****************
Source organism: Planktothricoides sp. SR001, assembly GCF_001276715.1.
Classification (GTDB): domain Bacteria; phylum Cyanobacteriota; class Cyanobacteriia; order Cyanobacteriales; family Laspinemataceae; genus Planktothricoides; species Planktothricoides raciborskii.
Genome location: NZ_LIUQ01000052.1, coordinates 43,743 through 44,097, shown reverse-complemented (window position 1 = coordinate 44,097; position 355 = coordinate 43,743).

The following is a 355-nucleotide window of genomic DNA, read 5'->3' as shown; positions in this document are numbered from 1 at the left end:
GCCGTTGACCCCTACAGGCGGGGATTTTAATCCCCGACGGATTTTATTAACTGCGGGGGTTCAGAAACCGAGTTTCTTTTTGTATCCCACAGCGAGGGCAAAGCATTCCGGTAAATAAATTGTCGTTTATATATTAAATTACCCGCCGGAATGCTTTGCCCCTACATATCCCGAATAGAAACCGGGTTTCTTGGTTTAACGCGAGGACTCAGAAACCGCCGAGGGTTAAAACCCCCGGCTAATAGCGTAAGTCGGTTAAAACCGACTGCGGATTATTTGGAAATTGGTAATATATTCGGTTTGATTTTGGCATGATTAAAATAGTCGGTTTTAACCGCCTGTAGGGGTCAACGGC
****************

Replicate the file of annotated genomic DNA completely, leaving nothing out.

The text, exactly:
Source organism: Planktothricoides sp. SR001, assembly GCF_001276715.1.
Classification (GTDB): domain Bacteria; phylum Cyanobacteriota; class Cyanobacteriia; order Cyanobacteriales; family Laspinemataceae; genus Planktothricoides; species Planktothricoides raciborskii.
Genome location: NZ_LIUQ01000052.1, coordinates 43,743 through 44,097, shown reverse-complemented (window position 1 = coordinate 44,097; position 355 = coordinate 43,743).

The following is a 355-nucleotide window of genomic DNA, read 5'->3' as shown; positions in this document are numbered from 1 at the left end:
GCCGTTGACCCCTACAGGCGGGGATTTTAATCCCCGACGGATTTTATTAACTGCGGGGGTTCAGAAACCGAGTTTCTTTTTGTATCCCACAGCGAGGGCAAAGCATTCCGGTAAATAAATTGTCGTTTATATATTAAATTACCCGCCGGAATGCTTTGCCCCTACATATCCCGAATAGAAACCGGGTTTCTTGGTTTAACGCGAGGACTCAGAAACCGCCGAGGGTTAAAACCCCCGGCTAATAGCGTAAGTCGGTTAAAACCGACTGCGGATTATTTGGAAATTGGTAATATATTCGGTTTGATTTTGGCATGATTAAAATAGTCGGTTTTAACCGCCTGTAGGGGTCAACGGC